Androcles and the Lion...

I wish I could mark my blog entries as 'Low Priority'! I am not sure why I am posting this entry but I had completely forgotten one of the fables that I had read as a kid. Today, in my inbox one of the spam mails was titled 'Androcles and the Lion', long after deleting the mail...I was sublimely trying to remember what the story was...of course, I hazily remembered the lion and the thorn but had forgotten the whole construct! A quick live search (yeah, we have a search engine too!) helped me read the story!

It's amazing, I think this fable and many others have helped me frame my mindset and live a virtuous life. Little stories like these help instill morals and values in us as we grow to become adults!

Here's the refresher,

Androcles & The Lion

A slave named Androcles once escaped from his master and fled to the forest. As he was wandering about there he came upon a Lion lying down moaning and groaning. At first he turned to flee, but finding that the Lion did not pursue him, he turned back and went up to him. As he came near, the Lion put out his paw, which was all swollen and bleeding, and Androcles found that a huge thorn had got into it, and was causing all the pain. He pulled out the thorn and bound up the paw of the Lion, who was soon able to rise and lick the hand of Androcles like a dog. Then the Lion took Androcles to his cave, and every day used to bring him meat from which to live. But shortly afterwards both Androcles and the Lion were captured, and the slave was sentenced to be thrown to the Lion, after the latter had been kept without food for several days. The Emperor and all his Court came to see the spectacle, and Androcles was led out into the middle of the arena. Soon the Lion was let loose from his den, and rushed bounding and roaring towards his victim. But as soon as he came near to Androcles he recognised his friend, and fawned upon him, and licked his hands like a friendly dog. The Emperor, surprised at this, summoned Androcles to him, who told him the whole story. Whereupon the slave was pardoned and freed, and the Lion let loose to his native forest.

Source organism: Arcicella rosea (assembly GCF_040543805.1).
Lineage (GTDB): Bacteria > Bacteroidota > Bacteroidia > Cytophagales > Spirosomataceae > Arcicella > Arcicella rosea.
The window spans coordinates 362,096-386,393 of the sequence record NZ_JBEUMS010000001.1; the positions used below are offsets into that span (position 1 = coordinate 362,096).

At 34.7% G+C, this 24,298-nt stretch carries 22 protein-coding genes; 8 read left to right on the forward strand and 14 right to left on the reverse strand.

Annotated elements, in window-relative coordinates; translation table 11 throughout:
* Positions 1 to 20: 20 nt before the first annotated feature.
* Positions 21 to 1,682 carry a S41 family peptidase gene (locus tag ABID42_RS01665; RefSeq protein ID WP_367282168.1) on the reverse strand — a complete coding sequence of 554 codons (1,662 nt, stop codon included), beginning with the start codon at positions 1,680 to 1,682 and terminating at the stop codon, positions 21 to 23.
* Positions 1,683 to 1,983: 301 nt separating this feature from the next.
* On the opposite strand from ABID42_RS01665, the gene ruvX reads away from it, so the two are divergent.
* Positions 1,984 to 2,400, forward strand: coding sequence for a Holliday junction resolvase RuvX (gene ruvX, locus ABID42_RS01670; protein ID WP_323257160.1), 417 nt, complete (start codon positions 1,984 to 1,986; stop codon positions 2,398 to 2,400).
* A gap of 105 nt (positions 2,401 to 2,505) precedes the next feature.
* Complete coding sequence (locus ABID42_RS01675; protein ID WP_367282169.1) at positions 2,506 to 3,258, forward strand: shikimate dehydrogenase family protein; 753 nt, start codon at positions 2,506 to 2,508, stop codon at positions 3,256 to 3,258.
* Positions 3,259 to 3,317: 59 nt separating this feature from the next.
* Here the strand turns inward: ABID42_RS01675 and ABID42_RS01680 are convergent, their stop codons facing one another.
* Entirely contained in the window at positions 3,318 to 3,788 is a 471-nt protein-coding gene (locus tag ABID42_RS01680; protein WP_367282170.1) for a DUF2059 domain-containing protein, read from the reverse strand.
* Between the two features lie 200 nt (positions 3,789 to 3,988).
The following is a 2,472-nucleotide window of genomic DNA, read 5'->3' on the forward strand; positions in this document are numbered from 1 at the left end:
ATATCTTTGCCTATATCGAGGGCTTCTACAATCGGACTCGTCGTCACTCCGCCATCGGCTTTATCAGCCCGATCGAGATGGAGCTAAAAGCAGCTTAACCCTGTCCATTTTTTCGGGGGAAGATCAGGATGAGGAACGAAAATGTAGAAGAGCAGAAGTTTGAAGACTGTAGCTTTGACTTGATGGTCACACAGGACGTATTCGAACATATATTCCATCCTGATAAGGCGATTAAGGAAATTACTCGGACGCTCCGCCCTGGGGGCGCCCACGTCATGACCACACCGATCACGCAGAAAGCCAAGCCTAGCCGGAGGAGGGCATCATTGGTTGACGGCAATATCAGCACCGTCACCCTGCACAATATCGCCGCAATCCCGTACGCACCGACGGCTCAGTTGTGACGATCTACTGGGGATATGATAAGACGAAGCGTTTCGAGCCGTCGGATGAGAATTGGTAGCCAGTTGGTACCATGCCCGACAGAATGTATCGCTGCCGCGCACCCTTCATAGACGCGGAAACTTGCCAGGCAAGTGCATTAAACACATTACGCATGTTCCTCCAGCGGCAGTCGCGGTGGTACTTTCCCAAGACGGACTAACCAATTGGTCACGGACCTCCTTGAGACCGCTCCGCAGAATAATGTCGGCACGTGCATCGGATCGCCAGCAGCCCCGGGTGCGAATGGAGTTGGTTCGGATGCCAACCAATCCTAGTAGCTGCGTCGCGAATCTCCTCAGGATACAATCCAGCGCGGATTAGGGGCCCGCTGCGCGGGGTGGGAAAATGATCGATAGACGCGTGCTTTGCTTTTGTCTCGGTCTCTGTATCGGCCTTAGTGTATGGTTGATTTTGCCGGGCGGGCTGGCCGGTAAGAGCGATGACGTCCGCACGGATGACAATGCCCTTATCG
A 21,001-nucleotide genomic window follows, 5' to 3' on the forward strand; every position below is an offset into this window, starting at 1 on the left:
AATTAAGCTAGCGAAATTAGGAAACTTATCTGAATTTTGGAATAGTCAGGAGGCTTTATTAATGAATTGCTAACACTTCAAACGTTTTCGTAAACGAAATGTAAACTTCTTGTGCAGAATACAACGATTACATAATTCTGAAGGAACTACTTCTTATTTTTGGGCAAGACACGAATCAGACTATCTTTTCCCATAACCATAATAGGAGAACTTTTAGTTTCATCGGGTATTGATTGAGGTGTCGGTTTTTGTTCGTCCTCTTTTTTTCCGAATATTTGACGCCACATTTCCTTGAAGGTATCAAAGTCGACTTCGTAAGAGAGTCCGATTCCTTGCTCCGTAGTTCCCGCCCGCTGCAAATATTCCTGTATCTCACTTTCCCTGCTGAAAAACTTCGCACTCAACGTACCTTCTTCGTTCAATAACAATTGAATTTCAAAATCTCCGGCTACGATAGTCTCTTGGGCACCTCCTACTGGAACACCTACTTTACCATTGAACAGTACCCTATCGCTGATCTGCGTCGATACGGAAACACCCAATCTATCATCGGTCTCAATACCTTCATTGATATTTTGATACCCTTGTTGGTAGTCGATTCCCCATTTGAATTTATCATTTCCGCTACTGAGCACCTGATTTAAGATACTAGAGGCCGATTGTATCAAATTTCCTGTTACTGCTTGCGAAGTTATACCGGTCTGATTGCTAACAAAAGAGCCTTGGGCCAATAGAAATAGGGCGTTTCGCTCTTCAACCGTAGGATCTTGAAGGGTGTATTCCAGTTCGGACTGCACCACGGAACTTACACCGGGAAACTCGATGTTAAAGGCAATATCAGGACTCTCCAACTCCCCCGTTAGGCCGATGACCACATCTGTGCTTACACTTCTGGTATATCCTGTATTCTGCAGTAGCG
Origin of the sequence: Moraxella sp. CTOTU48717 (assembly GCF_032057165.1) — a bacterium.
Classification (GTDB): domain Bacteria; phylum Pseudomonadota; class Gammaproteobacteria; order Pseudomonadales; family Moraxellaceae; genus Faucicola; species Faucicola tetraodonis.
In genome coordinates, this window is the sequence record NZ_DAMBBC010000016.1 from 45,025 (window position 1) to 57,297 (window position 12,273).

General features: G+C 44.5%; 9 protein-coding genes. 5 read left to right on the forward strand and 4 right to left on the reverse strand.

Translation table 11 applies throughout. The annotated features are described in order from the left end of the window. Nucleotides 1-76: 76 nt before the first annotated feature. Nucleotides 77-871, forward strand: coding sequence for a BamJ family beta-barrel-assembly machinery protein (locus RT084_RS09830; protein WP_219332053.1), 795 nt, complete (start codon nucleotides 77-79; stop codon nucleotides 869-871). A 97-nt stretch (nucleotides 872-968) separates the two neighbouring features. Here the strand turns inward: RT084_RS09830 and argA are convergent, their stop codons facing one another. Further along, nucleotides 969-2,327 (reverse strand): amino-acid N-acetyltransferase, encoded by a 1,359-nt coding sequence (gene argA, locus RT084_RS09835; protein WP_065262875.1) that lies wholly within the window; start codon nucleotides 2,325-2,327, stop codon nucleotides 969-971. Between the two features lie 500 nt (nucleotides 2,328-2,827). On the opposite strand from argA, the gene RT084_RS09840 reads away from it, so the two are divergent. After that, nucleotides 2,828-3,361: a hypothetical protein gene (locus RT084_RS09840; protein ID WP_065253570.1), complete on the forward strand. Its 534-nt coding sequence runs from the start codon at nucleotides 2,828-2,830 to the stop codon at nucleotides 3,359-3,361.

And, like all fables, here's the moral: Gratitude is the sign of noble souls. Bread that is eaten should never be bread that is forgotten.

-Mithun Dhar

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